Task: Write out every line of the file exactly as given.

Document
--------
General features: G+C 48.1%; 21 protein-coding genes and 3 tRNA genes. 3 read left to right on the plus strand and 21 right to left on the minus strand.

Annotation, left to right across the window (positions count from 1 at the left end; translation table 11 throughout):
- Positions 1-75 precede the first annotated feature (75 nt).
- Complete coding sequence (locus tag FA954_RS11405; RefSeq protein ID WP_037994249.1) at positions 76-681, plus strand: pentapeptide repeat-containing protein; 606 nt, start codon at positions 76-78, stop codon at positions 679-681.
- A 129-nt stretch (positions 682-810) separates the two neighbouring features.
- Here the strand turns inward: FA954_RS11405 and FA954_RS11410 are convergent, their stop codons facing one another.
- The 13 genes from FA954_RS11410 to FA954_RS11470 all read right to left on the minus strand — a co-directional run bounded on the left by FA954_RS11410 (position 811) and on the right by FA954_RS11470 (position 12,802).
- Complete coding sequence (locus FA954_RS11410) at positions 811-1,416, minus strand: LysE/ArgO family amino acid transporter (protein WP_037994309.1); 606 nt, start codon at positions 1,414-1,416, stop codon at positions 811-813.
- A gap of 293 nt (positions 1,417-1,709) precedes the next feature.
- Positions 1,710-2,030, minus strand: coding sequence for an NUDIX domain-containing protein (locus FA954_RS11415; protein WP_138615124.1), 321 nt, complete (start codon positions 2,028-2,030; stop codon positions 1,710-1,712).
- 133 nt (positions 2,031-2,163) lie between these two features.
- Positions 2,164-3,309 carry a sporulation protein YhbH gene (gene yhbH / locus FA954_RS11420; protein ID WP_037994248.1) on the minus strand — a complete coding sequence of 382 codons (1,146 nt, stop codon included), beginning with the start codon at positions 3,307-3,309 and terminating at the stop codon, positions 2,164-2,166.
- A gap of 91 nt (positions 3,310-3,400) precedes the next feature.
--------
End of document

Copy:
General features: G+C 48.1%; 21 protein-coding genes and 3 tRNA genes. 3 read left to right on the plus strand and 21 right to left on the minus strand.

Annotation, left to right across the window (positions count from 1 at the left end; translation table 11 throughout):
- Positions 1-75 precede the first annotated feature (75 nt).
- Complete coding sequence (locus tag FA954_RS11405; RefSeq protein ID WP_037994249.1) at positions 76-681, plus strand: pentapeptide repeat-containing protein; 606 nt, start codon at positions 76-78, stop codon at positions 679-681.
- A 129-nt stretch (positions 682-810) separates the two neighbouring features.
- Here the strand turns inward: FA954_RS11405 and FA954_RS11410 are convergent, their stop codons facing one another.
- The 13 genes from FA954_RS11410 to FA954_RS11470 all read right to left on the minus strand — a co-directional run bounded on the left by FA954_RS11410 (position 811) and on the right by FA954_RS11470 (position 12,802).
- Complete coding sequence (locus FA954_RS11410) at positions 811-1,416, minus strand: LysE/ArgO family amino acid transporter (protein WP_037994309.1); 606 nt, start codon at positions 1,414-1,416, stop codon at positions 811-813.
- A gap of 293 nt (positions 1,417-1,709) precedes the next feature.
- Positions 1,710-2,030, minus strand: coding sequence for an NUDIX domain-containing protein (locus FA954_RS11415; protein WP_138615124.1), 321 nt, complete (start codon positions 2,028-2,030; stop codon positions 1,710-1,712).
- 133 nt (positions 2,031-2,163) lie between these two features.
- Positions 2,164-3,309 carry a sporulation protein YhbH gene (gene yhbH / locus FA954_RS11420; protein ID WP_037994248.1) on the minus strand — a complete coding sequence of 382 codons (1,146 nt, stop codon included), beginning with the start codon at positions 3,307-3,309 and terminating at the stop codon, positions 2,164-2,166.
- A gap of 91 nt (positions 3,310-3,400) precedes the next feature.